There’s no denying that I am a snob. As such, I like my Historical Romance to be damn well historical. Attempting to live by my own standards, I mostly muddle about in the Victorian Era, despite all the press about its repressive culture. Michel Foucault has said some things on this, but I’ll save that for my dissertation (and this heavy-duty post of mine from last year.)
Intellectual wanking aside, writing fiction in the idiom of the Victorian age is a lot of fun. I like the diction and writing style, the license to be poetic and to drench my dialogue in innuendo and double entendre. I like as well the scenarios the Victorian era offers. Despite its reputation as an era of repression, it was in fact a time of broad social upheaval and technological advancement with many parallels to our time, including the struggle to implement socially beneficial infrastructure as the epidemic and chronic illnesses of increasingly urban lifestyles were battled with public health measures like sewers and indoor plumbing.
Deep diving into Victoriana feels a little like visiting Japan. It provides a sweet spot of a lifestyle much like mine, yet with an utterly foreign aesthetic and social imaginary. Britain under Queen Victoria and Japan in general are both cultures built on very precisely managed social facades, behind which can rage stunning perversities. We observe the gentility of a tea ceremony, but flip over the painted scroll hanging on the paper wall and you will find a geisha ‘entertaining’ several octopuses. The Marylebone gentleman speaks in Parliament, dines with his wife, kisses his nanny-educated children goodnight, then goes to the bawdy house and gets his arse resoundingly ‘birched’ like the good old days away at school.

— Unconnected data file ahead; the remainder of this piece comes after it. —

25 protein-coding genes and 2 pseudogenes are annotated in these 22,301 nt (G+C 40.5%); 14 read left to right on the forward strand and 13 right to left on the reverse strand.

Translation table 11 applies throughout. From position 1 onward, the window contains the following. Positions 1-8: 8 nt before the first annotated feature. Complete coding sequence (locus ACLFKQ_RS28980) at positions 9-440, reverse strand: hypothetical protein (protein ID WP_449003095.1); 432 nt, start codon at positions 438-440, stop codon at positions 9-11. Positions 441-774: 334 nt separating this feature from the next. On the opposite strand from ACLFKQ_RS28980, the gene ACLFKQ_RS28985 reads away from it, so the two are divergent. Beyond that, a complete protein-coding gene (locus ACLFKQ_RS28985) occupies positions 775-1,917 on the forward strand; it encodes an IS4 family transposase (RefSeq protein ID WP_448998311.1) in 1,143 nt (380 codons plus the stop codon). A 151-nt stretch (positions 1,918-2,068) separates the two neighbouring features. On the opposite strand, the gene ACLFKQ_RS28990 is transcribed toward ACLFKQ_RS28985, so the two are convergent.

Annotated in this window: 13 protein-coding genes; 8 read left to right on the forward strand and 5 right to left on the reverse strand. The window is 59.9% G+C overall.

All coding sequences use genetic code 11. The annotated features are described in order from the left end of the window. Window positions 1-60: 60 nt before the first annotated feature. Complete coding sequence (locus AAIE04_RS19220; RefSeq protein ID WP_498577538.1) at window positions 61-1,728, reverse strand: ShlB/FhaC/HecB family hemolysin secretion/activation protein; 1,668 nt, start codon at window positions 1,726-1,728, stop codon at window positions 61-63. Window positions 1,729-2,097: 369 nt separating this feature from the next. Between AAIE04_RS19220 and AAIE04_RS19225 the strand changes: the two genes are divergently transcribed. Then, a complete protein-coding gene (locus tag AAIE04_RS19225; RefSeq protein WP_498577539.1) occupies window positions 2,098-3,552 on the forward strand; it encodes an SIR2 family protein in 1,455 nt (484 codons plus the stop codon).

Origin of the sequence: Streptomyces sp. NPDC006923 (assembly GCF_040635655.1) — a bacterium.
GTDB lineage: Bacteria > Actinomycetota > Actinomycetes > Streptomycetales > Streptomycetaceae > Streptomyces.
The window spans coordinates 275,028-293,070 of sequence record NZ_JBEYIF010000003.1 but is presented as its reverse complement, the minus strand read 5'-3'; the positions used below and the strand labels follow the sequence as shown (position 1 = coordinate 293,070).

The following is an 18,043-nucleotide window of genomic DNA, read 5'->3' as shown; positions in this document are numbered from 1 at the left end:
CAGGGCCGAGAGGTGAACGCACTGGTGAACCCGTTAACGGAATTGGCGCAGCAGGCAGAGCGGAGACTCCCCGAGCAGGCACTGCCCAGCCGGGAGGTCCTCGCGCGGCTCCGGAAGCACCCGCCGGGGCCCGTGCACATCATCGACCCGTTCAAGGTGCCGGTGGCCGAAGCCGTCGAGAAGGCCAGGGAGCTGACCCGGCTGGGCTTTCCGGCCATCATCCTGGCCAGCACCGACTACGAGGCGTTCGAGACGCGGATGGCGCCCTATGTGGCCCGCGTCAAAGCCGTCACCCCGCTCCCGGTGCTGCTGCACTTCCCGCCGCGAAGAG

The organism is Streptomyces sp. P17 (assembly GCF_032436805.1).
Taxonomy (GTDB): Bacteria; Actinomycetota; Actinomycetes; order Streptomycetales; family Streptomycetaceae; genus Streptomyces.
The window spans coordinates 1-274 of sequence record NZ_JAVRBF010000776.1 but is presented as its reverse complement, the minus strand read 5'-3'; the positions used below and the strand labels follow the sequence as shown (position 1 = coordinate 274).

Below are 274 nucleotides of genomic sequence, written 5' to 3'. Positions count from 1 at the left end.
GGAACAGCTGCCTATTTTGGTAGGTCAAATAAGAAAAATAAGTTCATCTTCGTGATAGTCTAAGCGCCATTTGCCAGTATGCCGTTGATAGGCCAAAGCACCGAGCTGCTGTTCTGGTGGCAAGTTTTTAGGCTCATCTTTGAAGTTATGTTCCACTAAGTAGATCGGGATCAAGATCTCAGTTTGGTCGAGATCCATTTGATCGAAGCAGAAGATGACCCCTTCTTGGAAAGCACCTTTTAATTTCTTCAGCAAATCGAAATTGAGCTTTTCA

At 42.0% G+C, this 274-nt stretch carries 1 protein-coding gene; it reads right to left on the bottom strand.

While the Regency is a very popular period for Historical Romance (from Austen to Heyer to Quinn to Hall) it was not a very long time period. Many of its charms linger into the Victorian age. Well-spoken politeness still wins the day, and one’s past can define one’s whole future. Yet by the end of the 19th Century, class structures have notably shifted, introducing new types of people to each other. The middle class has begun to emerge, challenging the nobility’s power through sheer force of numbers. And technology had already begun to change the way everyone lived, at a pace unmatched in prior ages.
Not to mention it’s after Britain’s abolition of slavery, which suits me very well. I certainly can’t erase the wealth acquired through the Transatlantic slave trade, but statistically any titled person i.e. English Duke in the Regency was likely benefitting from the Slave Trade. Yes, that wealth carries over even to our times, but let’s say I prefer to play with the fiction-writing kit that doesn’t include that particular component. My titled 19th Century snobs can still be cruel, remorseless, indifferent to oppression. Today we might call them Tories, and there’s a wealth of contemporary fiction about this same kind of ultra-rich white cis-het culture. I don’t need to write about duels at sword-point for my stories to contain entitled men who feel they have the right to be violent, and who need putting in their place, which is really more where my interest lies.
And then there’s the aesthetic. I like dark suits and slim waistcoats and pocket watches and canes that turn out to be shivs. I like tailcoats and tight white shirts and black hansom cabs slipping through the streets to indecent assignations. Cockneys with knives. Can-can and Burlesque. Laudanum and Absinthe, Impressionism, subways, suffrage, Sarah Bernhardt and steam power, Charcot’s gynecological exhibitions and Aubrey Beardsley’s priapic prints, masturbation both as a symptom of insanity and the means by which one prevented it, and all the while corsets get tighter and tighter. The British Experiment reached its giddy apex, and for a few bold years the sun never did set on its Empire, while quietly it was being said that perhaps its former colony across the Atlantic was about to steal its gilded crown.
Change by the bucketful: unavoidable, terrifying, fascinating.